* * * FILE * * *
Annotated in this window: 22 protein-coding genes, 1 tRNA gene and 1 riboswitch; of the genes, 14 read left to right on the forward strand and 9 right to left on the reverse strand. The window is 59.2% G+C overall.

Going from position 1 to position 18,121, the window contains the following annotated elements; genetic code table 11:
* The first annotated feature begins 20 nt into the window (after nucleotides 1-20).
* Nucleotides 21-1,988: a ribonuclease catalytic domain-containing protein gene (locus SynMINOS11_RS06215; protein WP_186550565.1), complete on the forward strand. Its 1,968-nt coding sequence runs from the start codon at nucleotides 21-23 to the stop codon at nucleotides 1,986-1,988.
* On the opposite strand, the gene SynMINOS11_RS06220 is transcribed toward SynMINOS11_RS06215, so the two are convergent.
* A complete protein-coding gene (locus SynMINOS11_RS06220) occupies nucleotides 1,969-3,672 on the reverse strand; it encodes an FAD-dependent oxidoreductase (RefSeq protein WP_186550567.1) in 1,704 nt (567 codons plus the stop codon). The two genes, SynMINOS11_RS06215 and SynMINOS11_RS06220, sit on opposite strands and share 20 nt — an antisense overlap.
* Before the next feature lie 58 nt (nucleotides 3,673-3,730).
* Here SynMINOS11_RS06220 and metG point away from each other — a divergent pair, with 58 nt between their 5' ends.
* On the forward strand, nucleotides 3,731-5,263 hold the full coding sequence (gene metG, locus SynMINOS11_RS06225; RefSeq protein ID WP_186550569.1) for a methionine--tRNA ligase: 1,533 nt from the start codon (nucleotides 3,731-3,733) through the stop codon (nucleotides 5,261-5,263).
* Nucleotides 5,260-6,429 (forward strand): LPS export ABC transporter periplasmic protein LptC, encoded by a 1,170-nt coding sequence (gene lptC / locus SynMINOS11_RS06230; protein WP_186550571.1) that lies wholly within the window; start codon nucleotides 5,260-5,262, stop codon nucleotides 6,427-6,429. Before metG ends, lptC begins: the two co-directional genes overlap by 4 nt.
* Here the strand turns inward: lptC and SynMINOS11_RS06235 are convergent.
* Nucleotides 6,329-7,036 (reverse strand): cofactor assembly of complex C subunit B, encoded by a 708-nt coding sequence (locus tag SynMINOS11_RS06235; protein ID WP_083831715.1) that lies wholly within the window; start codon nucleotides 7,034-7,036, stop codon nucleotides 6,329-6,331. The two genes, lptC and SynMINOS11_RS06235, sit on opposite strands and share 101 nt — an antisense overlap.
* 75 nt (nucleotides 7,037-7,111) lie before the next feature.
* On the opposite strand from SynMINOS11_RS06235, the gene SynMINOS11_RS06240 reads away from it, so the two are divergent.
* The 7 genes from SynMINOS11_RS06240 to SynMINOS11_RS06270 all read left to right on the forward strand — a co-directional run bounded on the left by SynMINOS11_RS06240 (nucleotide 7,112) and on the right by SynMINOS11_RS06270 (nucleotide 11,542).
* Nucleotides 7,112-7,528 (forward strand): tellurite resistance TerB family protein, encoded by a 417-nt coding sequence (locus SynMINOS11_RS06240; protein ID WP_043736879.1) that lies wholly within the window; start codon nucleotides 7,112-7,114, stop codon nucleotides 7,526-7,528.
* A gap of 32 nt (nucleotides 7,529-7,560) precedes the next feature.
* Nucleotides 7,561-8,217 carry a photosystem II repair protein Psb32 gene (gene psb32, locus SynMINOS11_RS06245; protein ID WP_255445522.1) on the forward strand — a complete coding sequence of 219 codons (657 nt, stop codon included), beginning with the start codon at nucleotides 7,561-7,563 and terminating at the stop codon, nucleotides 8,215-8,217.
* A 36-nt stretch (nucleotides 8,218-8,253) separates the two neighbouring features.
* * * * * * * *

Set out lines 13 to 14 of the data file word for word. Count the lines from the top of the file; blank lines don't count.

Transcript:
* 75 nt (nucleotides 7,037-7,111) lie before the next feature.
* On the opposite strand from SynMINOS11_RS06235, the gene SynMINOS11_RS06240 reads away from it, so the two are divergent.